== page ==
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The RBI said that many commodities it regulates use penal interest rates, over and above the applicable interest rates, in case of defaults/noncompliance by the borrower. “The intent of charging penal interest/charges is necessarily to inculcate a sense of credit discipline, and such charges are not meant to be used as a revenue improvement tool over and above the contracted interest rate,” the Central bank said.

However, supervisory reviews have indicated divergent practices amongst the entities regulated by entities concerning the levy of penal interest/charges leading to customer grievances and disputes, it said, while issuing the modified norms.

RBI Issues Fresh Guidelines Asking Banks, NBFCs Not to Levy Penal Interest on Borrowers in Case of Default 

Reserve Bank of India (RBI) has issued or supplied fresh regulations and guidelines to the Regulated Entities (REs) such as commercial and other banks, Non-Banking Finance Companies (NBFCs), and other lenders to ensure reasonableness and translucency in the disclosure of penal interest. It follows findings that many Regulated Entities use punitive rates of interest, over and above the appropriate interest rates, in case of defaults or noncompliance by the asker or borrower with the times on which credit facilities were sanctioned.

“The intent of levying penal interest/charges is basically to inculcate a sense of credit discipline, and such charges are not meant to be used as a revenue improvement tool over and above the contracted interest rate,” the RBI said in a circular. “However, supervisory reviews have indicated divergent practices amongst the REs about the levy of penal interest/charges leading to customer grievances and disputes,” it added.

According to the new directive, the penalty, if charged for noncompliance with the material rules and regulations of the loan contract by the borrower, would be treated as ‘penal charges’ and shall not be levied or charged in the form of ‘penal interest’ that is added to the rate of interest charged on the advances. “There shall be no capitalization of penal charges, i.e., no further interest calculated on such charges. Moreover, this will not affect the normal procedures for compounding interest in the loan account,” the circular said.

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The REs have been asked not to raise any additional component to the interest rate and ensure compliance with these guidelines in letter and spirit.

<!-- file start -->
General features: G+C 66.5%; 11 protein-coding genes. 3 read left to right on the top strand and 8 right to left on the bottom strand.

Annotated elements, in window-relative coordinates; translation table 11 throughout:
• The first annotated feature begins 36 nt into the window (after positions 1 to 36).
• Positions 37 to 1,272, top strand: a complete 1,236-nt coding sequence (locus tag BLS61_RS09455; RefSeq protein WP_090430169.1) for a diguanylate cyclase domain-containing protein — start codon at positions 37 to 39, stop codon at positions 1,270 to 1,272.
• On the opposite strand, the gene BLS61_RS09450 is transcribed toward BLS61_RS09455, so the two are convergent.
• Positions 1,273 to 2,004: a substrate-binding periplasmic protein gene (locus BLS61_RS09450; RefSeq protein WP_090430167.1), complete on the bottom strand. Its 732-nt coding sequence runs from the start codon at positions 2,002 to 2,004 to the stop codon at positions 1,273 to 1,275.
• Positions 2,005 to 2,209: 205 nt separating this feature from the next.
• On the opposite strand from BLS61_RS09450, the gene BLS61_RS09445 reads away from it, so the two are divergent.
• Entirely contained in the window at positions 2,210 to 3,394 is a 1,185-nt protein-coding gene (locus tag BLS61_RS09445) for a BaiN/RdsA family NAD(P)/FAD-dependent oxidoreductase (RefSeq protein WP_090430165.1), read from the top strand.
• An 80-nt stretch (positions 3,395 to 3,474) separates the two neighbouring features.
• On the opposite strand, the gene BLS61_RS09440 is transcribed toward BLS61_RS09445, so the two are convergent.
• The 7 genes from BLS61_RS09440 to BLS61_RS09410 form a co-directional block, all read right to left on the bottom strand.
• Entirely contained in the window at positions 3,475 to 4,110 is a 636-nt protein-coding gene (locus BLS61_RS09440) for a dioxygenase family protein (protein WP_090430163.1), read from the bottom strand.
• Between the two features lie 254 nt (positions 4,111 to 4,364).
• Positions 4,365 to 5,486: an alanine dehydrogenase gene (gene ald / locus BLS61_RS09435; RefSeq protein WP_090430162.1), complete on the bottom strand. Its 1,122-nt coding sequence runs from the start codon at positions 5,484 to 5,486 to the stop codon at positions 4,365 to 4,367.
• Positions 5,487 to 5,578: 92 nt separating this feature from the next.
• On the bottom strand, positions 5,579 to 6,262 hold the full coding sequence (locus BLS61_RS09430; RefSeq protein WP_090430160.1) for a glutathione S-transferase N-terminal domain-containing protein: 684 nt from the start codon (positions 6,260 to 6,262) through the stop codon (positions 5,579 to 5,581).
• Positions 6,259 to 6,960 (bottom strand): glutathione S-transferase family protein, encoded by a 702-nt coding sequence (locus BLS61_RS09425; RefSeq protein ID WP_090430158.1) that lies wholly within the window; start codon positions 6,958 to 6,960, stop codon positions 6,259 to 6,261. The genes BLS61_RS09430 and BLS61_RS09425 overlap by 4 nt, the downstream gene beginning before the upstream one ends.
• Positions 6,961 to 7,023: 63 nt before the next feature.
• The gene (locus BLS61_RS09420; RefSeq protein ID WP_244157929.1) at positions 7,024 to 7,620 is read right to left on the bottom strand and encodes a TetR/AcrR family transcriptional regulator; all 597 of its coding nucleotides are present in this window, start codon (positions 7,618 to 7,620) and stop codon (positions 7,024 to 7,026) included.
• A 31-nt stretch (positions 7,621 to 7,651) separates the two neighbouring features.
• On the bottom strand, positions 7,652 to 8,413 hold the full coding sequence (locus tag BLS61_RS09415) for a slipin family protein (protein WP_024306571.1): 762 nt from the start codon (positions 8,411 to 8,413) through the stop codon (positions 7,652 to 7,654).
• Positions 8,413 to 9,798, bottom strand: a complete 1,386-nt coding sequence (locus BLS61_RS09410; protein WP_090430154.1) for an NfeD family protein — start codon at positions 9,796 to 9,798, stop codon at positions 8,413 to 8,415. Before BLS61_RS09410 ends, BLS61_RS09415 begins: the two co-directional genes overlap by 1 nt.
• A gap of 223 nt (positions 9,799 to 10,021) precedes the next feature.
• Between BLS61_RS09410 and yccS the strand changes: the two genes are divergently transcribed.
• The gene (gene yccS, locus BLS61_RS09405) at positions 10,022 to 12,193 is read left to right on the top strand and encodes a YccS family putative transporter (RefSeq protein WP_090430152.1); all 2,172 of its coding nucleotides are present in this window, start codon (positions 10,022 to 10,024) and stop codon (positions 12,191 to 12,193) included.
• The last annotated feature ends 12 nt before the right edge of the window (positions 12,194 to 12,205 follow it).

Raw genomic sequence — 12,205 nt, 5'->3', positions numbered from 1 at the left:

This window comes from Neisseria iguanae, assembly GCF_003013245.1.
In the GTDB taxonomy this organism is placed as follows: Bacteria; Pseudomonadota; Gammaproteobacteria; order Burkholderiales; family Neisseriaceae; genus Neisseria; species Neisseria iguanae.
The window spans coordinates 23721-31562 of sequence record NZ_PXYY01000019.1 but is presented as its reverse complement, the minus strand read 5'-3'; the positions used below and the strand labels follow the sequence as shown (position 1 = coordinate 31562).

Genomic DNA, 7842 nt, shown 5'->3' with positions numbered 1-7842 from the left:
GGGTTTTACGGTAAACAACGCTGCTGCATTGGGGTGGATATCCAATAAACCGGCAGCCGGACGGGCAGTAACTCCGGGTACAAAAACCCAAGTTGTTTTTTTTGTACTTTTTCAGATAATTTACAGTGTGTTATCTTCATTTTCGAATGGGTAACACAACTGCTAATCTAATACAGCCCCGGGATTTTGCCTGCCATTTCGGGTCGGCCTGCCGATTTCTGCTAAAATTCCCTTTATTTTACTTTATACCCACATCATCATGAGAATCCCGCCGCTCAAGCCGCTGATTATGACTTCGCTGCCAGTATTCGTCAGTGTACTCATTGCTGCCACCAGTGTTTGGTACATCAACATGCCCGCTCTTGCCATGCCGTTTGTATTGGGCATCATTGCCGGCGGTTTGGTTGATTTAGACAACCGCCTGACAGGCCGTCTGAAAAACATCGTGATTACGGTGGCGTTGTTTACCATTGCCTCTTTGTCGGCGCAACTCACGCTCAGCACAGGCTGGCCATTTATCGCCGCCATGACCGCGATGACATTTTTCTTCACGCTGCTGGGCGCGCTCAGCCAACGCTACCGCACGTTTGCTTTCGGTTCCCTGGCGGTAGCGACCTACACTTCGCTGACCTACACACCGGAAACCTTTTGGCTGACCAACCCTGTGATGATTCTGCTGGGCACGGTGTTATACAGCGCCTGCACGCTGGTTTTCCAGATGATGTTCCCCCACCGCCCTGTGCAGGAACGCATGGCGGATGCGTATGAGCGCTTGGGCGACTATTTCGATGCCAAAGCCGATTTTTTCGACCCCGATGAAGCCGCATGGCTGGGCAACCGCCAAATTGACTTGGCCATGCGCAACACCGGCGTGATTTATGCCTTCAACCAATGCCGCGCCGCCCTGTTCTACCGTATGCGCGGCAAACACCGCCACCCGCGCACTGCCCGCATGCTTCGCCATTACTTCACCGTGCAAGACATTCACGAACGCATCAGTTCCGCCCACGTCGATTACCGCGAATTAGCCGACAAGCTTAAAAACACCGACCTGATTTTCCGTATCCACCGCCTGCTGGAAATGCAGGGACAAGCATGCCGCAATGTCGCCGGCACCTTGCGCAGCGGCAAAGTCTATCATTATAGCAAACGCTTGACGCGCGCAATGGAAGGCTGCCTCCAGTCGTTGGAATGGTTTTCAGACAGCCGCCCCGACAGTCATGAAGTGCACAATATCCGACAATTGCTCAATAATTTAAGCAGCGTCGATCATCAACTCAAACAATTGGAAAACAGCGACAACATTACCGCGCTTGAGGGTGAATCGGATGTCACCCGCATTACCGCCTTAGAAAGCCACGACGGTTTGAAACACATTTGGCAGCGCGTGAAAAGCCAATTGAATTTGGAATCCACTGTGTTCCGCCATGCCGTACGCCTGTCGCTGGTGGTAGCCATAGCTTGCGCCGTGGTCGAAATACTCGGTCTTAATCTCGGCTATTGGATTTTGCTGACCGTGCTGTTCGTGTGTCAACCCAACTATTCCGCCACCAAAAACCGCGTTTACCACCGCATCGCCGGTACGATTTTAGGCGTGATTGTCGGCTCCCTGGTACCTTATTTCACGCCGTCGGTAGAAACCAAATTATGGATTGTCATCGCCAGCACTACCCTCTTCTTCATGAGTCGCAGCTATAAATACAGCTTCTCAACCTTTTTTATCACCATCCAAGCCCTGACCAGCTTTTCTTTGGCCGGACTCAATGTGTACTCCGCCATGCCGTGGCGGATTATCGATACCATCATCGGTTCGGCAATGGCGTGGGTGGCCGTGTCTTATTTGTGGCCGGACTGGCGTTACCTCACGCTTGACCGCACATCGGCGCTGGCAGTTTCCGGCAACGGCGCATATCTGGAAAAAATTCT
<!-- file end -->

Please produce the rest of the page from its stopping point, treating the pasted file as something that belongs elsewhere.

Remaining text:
Board-Approved Policy or Approach

The REs will formulate a Board-approved approach on penal or similar charges on loans, by whatever name. And the quantum of punitive costs shall be reasonable and commensurate with the noncompliance of material terms and conditions of the loan contract without being prejudiced within a particular loan/product category.

The penal charges in case of loans authorized to ‘individual borrowers, for purposes other than business’ shall not be higher than the punitive charges applicable to non-individual borrowers for similar noncompliance with material terms and conditions. Now the RBI wants the REs to disclose the quantum and reason for penal charges to the customers in the loan agreement, the most important terms & conditions / critical fact statement as applicable, and be displayed on the REs website under Interest Rates and Service Charges.

“Whenever reminders for noncompliance of material terms and conditions of the loan are sent to borrowers, the applicable penal charges shall be communicated. Further, any instance of levy of penal charges and the reason therefor shall also be communicated,” the RBI circular said. These instructions or guidelines will come into effect from January 1, 2024.

And the REs have been asked to carry out proper conversions in their policy framework and secure the performance of the instructions regarding all the fresh loans availed/ renewed from the effective date.

In the case of existing loans, the flyer said that the switchover to the latest penal charges regime would be ensured on the following review or renewal date or six months from the effective date of this circular, whichever is earlier. These instructions will, however, not apply to Credit Cards, External Commercial Borrowings, Trade Credits, and Structured Obligations, which are covered under product-specific directions, the RBI has clarified.

End Note

The RBI said banks must treat penalties for noncompliance as ‘penal charges’ and not be levied as ‘penal interest’ that is added to the interest rate charged on the advances. Besides, the central bank has declared many changes in the rules that will take effect from January 1, 2024. Moreover, it said the new policies follow findings that many REs use penal interest rates, over and beyond the suitable interest rates, in case of defaults/noncompliance by the borrower with the terms on which credit facilities were sanctioned.